Sherwin Williams green MIL-DTL-64159 Type II - Waterborne CARC topcoat was prepared according to manufacturer directions. The resulting viscosity was measured at 22 seconds in a Zahn 3 cup. The prepared CARC was separated into three equal aliquots. Aliquots #1 and #2 consisted of the originally prepared CARC plus 1% and 2% concentrations of a urethane accelerator (Sherwin Williams AM0022V66), respectively. Aliquot #3 consisted of the originally prepared CARC with no accelerator. Individual primed test panels were then coated with these three variations of topcoat at a wet film thickness of 0.005 inches. The three varieties of topcoated test panels were divided into two test groups. One group was allowed to dry in a paint booth with an exhaust air flow rate of 120 feet/minute. The second group was allowed to dry in the same booth, but was shielded from any appreciable air movement. The booth was maintained at a temperature of 75 degrees F. The relative humidity in the booth was measured at 35%.

Results from this preliminary test are summarized in the following table:

Panel Type Air Flow at 0 feet/minute Air Flow at 120 feet/minute
CARC +1% accelerator Not tacky at 2 hours Not tacky at 2 hours
CARC +2% accelerator Not tacky at 2 hours Not tacky at 2 hours
CARC (no accelerator) Somewhat tacky at 3.5 hours Not tacky at 3 hours

While one might expect a shorter preliminary dry time for panels with higher accelerator concentrations and those subjected to the higher air flow rate, the difference is not remarkable. This may be due to the subjective nature of the measurement criterion. Also, a Sherwin Williams representative mentioned the benefits of the accelerator are more pronounced in the later dry/curing stages (i.e., ASTM Dry-Hard and Dry-Through dry times).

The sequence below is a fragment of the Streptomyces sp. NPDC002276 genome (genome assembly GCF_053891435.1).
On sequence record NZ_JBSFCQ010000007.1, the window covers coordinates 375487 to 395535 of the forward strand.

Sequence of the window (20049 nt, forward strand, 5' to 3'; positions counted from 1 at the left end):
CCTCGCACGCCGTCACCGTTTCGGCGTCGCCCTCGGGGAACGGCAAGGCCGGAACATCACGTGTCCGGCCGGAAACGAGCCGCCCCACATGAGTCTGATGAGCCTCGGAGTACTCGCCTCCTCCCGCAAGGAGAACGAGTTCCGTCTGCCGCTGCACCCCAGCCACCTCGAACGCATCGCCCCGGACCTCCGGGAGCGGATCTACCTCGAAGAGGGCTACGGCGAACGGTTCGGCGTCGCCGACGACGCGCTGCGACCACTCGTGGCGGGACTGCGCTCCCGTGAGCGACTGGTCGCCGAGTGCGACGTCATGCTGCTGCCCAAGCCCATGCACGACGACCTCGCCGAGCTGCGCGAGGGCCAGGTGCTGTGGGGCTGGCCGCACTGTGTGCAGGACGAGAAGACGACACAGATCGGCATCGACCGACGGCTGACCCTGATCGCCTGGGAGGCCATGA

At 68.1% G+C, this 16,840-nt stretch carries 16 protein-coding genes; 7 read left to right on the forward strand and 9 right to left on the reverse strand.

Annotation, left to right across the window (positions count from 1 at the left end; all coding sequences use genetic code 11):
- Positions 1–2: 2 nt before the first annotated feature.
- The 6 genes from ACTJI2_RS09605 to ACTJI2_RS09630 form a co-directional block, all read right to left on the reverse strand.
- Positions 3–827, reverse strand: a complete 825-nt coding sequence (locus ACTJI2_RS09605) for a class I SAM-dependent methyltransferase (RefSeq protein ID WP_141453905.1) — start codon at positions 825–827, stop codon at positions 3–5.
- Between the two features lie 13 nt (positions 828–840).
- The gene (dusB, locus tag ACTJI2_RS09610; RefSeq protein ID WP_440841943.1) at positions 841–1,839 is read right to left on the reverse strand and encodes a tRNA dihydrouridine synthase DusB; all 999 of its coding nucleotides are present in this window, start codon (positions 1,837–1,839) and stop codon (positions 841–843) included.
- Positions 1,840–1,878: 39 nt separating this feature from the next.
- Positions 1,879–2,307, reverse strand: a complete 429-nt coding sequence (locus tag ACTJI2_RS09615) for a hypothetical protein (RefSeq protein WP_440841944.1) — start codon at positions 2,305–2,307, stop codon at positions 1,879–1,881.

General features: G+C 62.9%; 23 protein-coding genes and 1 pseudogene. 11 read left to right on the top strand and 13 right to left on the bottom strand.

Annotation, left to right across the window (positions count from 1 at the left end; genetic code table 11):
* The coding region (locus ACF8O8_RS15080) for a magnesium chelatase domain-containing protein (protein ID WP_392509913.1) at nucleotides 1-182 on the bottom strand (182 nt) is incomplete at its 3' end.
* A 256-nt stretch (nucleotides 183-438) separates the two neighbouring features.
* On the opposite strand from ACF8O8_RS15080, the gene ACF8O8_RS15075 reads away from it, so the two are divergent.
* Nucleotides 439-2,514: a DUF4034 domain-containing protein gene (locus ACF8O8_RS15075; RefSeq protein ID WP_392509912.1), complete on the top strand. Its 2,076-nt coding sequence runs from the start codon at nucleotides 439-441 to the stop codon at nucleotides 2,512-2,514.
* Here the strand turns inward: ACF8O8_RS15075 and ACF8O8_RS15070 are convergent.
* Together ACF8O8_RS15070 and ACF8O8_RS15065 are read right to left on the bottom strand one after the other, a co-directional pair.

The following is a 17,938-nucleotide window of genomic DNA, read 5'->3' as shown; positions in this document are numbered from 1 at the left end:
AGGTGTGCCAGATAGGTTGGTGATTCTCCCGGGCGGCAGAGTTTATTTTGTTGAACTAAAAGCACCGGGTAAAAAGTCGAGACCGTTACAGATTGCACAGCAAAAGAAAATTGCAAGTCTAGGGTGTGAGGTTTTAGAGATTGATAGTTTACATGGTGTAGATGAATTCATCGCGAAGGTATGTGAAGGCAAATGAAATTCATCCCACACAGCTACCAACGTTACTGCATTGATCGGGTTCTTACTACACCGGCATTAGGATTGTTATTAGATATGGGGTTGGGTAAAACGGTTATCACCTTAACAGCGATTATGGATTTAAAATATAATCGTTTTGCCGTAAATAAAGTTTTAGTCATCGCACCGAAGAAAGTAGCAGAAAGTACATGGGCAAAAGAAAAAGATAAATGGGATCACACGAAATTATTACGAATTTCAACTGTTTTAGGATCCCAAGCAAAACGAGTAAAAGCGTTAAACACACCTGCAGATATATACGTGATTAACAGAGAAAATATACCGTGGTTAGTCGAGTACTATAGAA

All panels failed the Dry Moderate criterion at 6.5 hours. At this point, the air flow in the booth was discontinued. Although a significantly harder finish was noted the following morning or after approximately 20 hours, the panels still failed the Scratch Resistant criterion. The Scratch Resistant criterion was met after an additional 24 hours of dry time.

A second set of evaluations were conducted on May 5, 2005 to simulate the effect of rain on newly applied CARC finishes. This is important to facilities that have limited paint booth space and are forced to move recently painted equipment outside of the booth prior to a desired dry time.These evaluations utilized MIL-DTL-64159 Type II - Waterborne CARC and MIL-C- 53039A - HAPs Free CARC, both green in color. Automotive fenders were used as the test substrate. The test fenders had been previously coated with CARC and thoroughly cured.

Test fenders A, B and C were coated with MIL-C-53039A - HAPs Free CARC at a wet film thickness of 0.005 inches. Test fenders 1 through 7 were coated with MIL-DTL-64159 Type II waterborne CARC at a wet film thickness of 0.005 inches. The test fenders were allowed to dry in a paint booth with an exhaust air flow rate of 100 ft/min, a temperature of 70 degrees F and a relative humidity of 30% for the time periods identified in the table below:

Fender ID CARC Type Dry Time * (hours) Water Spray Condition
A Solvent-based HAPs free 0.5 Brief
B Solvent-based HAPs free 1 Brief
C Solvent-based HAPs free 2 Brief
1 Waterborne 0.5 Brief
2 Waterborne 1 Brief
3 Waterborne 2 Brief
4 Waterborne 3 Continuous for 1 hour
5 Waterborne 4 Continuous for 1 hour
6 Waterborne 5 Continuous for 1 hour
7 Waterborne 7 Continuous for 1 hour

*Exhaust air flow rate of 100 ft/min, temperature of 70 degrees F and relative humidity 30%.

After their respective dry times, fenders were removed from the booth and subjected to a water spray to simulate a situation where newly painted equipment would require placement outdoors and into inclement weather (i.e., rain). Fenders A, B and C and 1, 2 and 3 were sprayed for just long enough to wet the entire surface of the fender. Fenders 4 through 7 were subjected to a 1- hour continuous spray. After the water spray, all fenders were returned indoors to dry and allow for inspection.